Mdcm, Inc. (a): It Strategy Synchronization

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For the exclusive use of X. LIU

KEL170

MARK JEFFERY AND JOSEPH F. NORTON

MDCM, Inc. (A):
IT Strategy Synchronization

Introduction
MDCM, Inc., one of the world’s largest contract manufacturers for medical devices, had just announced its fifth consecutive quarterly loss. The firm posted revenues of $1.12 billion with net losses of $33 million for the second quarter of 2002. For Max McMullen, this was yet another agonizing episode since he took over as CEO two years earlier. Despite major company reorganizations, his promises to the shareholders for operational and cost improvements had not been realized. Given the company’s lackluster record, the next twelve months were critical in proving that these promises could indeed be kept. Concerned, McMullen called a meeting of MDCM’s senior executives to discuss the situation. “Our jobs depend on what happens the next few quarters. I know we have a good strategy, but we need to get our implementation right,” he explained. CFO Sharon Leis responded, “Well, our margins have been shrinking for eight consecutive quarters. We’ve got too much in working capital, not to mention one of the least efficient cost structures in the industry. I can’t fix any of these things, though, because by the time I get any information, it’s often more than forty-five days old! In my mind, we need to continue to cut costs.” Pat Perry, the vice president of marketing and sales, argued, “Our marketing and sales staff is actually really productive, maybe the best in the industry. But we spend a lot of time on tasks that could be done by customers using some type of self-service technology. I’m talking about online ordering and account management. It also kills me that the pilot customer relationship management system in France hasn’t done much for me. My people can be twice as productive if they’re getting information when they need it, not a week later.” COO Michael Shed jumped in. “Our forecasts are terrible. We’re spending almost three times as much as we need on materials because we’re always expediting orders from our suppliers. When we do have the supplies, I can’t schedule my production properly because I’m rushing orders through to get customers what they want in time. I really don’t see how we can deal with an enterprise resource planning implementation this year in conjunction with the mess that I’m trying to fix. And don’t even get me started on our logistics outsourcer.” ©2006 by the Kellogg School of Management, Northwestern University. This case was prepared by Professor Mark Jeffery and Derek Yung ’03, in collaboration with Joseph F. Norton, Senior Fellow, Center for Research on Technology and Innovation, Kellogg School of Management, and Principal, SOCHIN Consulting Group. Cases are developed solely as the basis for class discussion. Some facts within the case have been altered for confidentiality reasons. Cases are not intended to serve as endorsements, sources of primary data, or illustrations of effective or ineffective management. To order copies or request permission to reproduce materials, call 800-5457685 (or 617-783-7600 outside the United States or Canada) or e-mail custserv@hbsp.harvard.edu. No part of this publication may be reproduced, stored in a retrieval system, used in a spreadsheet, or transmitted in any form or by any means—electronic, mechanical, photocopying, recording, or otherwise—without the permission of the Kellogg School of Management.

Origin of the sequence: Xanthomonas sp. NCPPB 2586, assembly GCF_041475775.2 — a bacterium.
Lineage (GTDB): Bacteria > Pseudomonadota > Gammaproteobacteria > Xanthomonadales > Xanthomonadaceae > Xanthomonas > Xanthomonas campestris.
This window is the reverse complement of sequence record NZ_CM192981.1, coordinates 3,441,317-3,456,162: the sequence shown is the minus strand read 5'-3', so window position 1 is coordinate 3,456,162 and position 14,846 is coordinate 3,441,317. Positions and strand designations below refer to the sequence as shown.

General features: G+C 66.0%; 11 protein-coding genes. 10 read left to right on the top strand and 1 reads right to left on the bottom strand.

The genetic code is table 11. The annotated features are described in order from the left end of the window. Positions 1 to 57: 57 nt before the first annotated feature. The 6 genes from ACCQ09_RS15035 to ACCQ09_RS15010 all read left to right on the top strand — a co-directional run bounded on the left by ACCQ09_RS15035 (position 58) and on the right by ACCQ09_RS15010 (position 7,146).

This document is authorized for use only by Xing Liu in IT Strategy and Policy (Spring 2013) taught by Eleanor Loiacono from January 2013 to July 2013.

For the exclusive use of X. LIU
MDCM, INC. (A): IT STRATEGY SYNCHRONIZATION KEL170

At this point, everyone was looking at Shawn Atkins, the newly hired CIO. Atkins, a graduate of the Kellogg School of Management, realized the importance of including the top executives in the information technology (IT) strategy and planning. With a mildly exasperated tone, he...
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